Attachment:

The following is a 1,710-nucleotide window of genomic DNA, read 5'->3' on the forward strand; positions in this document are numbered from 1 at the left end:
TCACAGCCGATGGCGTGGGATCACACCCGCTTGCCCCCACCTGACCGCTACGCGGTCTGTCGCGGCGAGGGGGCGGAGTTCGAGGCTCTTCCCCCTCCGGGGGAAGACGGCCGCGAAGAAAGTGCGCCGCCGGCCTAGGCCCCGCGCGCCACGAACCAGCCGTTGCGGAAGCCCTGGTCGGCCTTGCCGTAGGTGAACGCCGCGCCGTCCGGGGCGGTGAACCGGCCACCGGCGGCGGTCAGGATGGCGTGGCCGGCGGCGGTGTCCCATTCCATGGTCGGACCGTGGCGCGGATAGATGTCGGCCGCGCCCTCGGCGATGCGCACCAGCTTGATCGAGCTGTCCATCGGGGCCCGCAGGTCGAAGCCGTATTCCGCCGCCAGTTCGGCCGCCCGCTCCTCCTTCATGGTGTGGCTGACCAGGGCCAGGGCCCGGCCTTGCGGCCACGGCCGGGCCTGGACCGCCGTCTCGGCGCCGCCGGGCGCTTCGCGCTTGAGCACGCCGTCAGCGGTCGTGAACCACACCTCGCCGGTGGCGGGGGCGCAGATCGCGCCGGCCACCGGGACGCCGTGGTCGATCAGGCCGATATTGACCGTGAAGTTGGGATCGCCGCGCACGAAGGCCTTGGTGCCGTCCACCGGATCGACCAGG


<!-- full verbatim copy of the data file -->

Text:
The following is a 1,710-nucleotide window of genomic DNA, read 5'->3' on the forward strand; positions in this document are numbered from 1 at the left end:
TCACAGCCGATGGCGTGGGATCACACCCGCTTGCCCCCACCTGACCGCTACGCGGTCTGTCGCGGCGAGGGGGCGGAGTTCGAGGCTCTTCCCCCTCCGGGGGAAGACGGCCGCGAAGAAAGTGCGCCGCCGGCCTAGGCCCCGCGCGCCACGAACCAGCCGTTGCGGAAGCCCTGGTCGGCCTTGCCGTAGGTGAACGCCGCGCCGTCCGGGGCGGTGAACCGGCCACCGGCGGCGGTCAGGATGGCGTGGCCGGCGGCGGTGTCCCATTCCATGGTCGGACCGTGGCGCGGATAGATGTCGGCCGCGCCCTCGGCGATGCGCACCAGCTTGATCGAGCTGTCCATCGGGGCCCGCAGGTCGAAGCCGTATTCCGCCGCCAGTTCGGCCGCCCGCTCCTCCTTCATGGTGTGGCTGACCAGGGCCAGGGCCCGGCCTTGCGGCCACGGCCGGGCCTGGACCGCCGTCTCGGCGCCGCCGGGCGCTTCGCGCTTGAGCACGCCGTCAGCGGTCGTGAACCACACCTCGCCGGTGGCGGGGGCGCAGATCGCGCCGGCCACCGGGACGCCGTGGTCGATCAGGCCGATATTGACCGTGAAGTTGGGATCGCCGCGCACGAAGGCCTTGGTGCCGTCCACCGGATCGACCAGG